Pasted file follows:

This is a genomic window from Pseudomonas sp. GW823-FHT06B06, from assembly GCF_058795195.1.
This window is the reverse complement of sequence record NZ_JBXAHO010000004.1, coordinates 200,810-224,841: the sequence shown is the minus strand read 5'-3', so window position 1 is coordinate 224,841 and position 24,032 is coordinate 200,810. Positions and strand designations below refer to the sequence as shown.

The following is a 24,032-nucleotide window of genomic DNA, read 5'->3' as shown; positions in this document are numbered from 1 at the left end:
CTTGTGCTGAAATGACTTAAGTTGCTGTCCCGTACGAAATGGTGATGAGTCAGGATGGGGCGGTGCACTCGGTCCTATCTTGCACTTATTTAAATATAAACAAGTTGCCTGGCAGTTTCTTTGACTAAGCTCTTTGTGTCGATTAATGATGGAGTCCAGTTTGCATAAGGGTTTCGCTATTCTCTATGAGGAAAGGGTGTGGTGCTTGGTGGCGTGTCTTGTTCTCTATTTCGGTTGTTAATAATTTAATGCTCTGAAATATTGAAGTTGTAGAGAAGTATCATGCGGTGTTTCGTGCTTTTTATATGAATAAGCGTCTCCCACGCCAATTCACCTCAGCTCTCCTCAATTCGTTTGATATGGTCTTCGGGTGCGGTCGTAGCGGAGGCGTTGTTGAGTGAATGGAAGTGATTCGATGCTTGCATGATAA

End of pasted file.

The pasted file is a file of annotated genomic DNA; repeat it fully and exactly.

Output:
This is a genomic window from Pseudomonas sp. GW823-FHT06B06, from assembly GCF_058795195.1.
This window is the reverse complement of sequence record NZ_JBXAHO010000004.1, coordinates 200,810-224,841: the sequence shown is the minus strand read 5'-3', so window position 1 is coordinate 224,841 and position 24,032 is coordinate 200,810. Positions and strand designations below refer to the sequence as shown.

The following is a 24,032-nucleotide window of genomic DNA, read 5'->3' as shown; positions in this document are numbered from 1 at the left end:
CTTGTGCTGAAATGACTTAAGTTGCTGTCCCGTACGAAATGGTGATGAGTCAGGATGGGGCGGTGCACTCGGTCCTATCTTGCACTTATTTAAATATAAACAAGTTGCCTGGCAGTTTCTTTGACTAAGCTCTTTGTGTCGATTAATGATGGAGTCCAGTTTGCATAAGGGTTTCGCTATTCTCTATGAGGAAAGGGTGTGGTGCTTGGTGGCGTGTCTTGTTCTCTATTTCGGTTGTTAATAATTTAATGCTCTGAAATATTGAAGTTGTAGAGAAGTATCATGCGGTGTTTCGTGCTTTTTATATGAATAAGCGTCTCCCACGCCAATTCACCTCAGCTCTCCTCAATTCGTTTGATATGGTCTTCGGGTGCGGTCGTAGCGGAGGCGTTGTTGAGTGAATGGAAGTGATTCGATGCTTGCATGATAA